In the history of sports there have been a few incidents where a hand has been dealt in a rather unusual manner
- The most famous such incident of course, was Diego Maradona’s “Hand of God” goal in the 1986 FIFA World Cup Quarter Final in Mexico against England. The goal was the first of two made against the English (the second was an equally memorable goal, often dubbed the “Goal of the Century”). Maradona acknowledged 19 years after the incident that he had deliberately hit the ball with his hand and knew it was illegitimate, but the goal still stands. The England fans have never forgiven him for this transgression.
- Three years later in a different sport, Michael Chang was playing Ivan Lendl in the 4th round of the French Open at Roland Garros. Lendl was the reigning World #1 and Chang was the 15th seeded 17-year old upstart. Lendl comfortably took the first two sets 6-4, 6-4. Chang then started suffering from severe leg cramps. That is when he changed his strategy. He started killing the speed of the ball and started repeatedly lobbing them to the baseline (moon balls) and generally unsettled Lendl. This way he managed to win back the next two sets 6-3, 6-3. Then, serving at 4-3 in the final set, Chang suddenly hit an underhand ball (a perfectly legitimate way to serve, if you are wondering) that had a typically calm Lendl become atypically flustered and the World #1 eventually lost the point and his temper.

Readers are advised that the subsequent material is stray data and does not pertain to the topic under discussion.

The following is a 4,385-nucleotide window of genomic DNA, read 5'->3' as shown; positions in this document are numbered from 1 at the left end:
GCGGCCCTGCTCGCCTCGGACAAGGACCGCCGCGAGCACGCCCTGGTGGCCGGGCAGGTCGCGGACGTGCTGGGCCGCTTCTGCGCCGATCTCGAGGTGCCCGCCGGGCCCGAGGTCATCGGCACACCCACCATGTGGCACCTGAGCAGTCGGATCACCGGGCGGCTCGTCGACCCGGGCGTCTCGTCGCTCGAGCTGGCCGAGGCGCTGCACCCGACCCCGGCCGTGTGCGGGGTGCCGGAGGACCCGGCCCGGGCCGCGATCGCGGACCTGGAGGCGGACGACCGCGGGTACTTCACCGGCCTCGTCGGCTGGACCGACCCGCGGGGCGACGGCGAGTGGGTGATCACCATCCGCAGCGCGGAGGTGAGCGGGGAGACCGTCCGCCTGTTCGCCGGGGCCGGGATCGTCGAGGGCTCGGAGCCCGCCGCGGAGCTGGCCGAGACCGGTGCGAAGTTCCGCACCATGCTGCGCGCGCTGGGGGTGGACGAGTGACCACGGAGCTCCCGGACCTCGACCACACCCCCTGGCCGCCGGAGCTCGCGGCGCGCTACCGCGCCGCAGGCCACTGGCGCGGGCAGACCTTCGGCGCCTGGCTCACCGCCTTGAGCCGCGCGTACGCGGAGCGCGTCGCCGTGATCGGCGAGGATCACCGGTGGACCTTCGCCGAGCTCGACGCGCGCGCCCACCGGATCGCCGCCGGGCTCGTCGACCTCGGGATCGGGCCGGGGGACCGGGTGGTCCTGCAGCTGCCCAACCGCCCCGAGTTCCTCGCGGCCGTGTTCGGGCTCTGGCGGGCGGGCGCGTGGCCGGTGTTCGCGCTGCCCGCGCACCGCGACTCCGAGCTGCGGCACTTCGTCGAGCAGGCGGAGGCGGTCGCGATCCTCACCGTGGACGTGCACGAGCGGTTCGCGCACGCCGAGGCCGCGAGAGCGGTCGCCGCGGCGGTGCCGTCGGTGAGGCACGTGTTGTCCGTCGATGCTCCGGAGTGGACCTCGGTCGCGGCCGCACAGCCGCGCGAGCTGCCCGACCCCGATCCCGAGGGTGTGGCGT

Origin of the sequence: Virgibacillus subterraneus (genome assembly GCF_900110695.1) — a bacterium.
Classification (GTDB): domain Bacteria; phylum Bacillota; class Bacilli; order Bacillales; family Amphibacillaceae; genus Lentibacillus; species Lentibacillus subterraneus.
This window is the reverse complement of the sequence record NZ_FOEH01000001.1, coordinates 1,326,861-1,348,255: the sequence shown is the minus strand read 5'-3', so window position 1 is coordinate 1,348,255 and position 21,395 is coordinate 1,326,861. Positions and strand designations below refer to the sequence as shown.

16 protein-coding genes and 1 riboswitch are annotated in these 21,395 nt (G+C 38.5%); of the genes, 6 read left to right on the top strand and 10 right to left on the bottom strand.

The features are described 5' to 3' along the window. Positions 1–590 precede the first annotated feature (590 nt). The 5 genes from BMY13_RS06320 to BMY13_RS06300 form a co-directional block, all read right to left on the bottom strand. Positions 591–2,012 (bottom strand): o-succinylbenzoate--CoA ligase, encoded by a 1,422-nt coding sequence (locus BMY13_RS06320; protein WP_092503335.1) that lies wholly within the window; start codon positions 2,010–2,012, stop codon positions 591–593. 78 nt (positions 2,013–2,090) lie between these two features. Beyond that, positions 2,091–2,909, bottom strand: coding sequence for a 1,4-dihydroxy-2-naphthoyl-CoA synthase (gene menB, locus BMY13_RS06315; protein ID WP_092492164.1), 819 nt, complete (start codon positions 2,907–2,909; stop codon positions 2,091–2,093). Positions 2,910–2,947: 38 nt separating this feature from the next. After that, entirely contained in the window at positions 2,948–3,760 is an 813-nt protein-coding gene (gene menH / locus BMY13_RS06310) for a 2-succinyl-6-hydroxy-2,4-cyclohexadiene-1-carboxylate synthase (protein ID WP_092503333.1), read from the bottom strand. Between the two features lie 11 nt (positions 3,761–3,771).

I was trying to break his concentration. I would do anything to stay out there.
Michael Chang, about the match
- The third incident, was chronologically the first among the three that I have listed. This happened in the 3rd final of the World Series Cup of Cricket at the MCG on 1st February 1981. This involved serial troublemaker Greg Chappell and his brother Trevor. New Zealand required 15 runs off the last over and had 4 wickets in hand. Greg tossed the ball to Trevor and the first ball was belted for 4. Trevor picked up Hadlee LBW the second ball. That brought Ian Smith to the crease, while Bruce Edgar was at the non-striker’s end, batting on 102. New Zealand 7 for 225, with 11 runs needed off the last 4 balls. Smith picked up a couple of 2s off the next two balls, bringing the equation down to 7 runs from 2 balls. Then he was bowled. This brought tailender Brian McKechnie to the crease with 6 needed off the last ball to tie. That was when Greg advised Trevor to bowl underarm, to ensure that the six couldn’t be hit. The incident triggered massive outrage among players, fans and officials alike and underarm bowling was outlawed after that.
Quotes about this incident:
No, Greg, no, you can’t do that.
Ian Chappell, during the match commentary
Fair dinkum, Greg, how much pride do you sacrifice to win $35,000?
Ian Chappell, in a newspaper column after this incident.
It was an act of true cowardice and I consider it appropriate that the Australian team were wearing yellow
Prime Minister of New Zealand, Rob Muldoon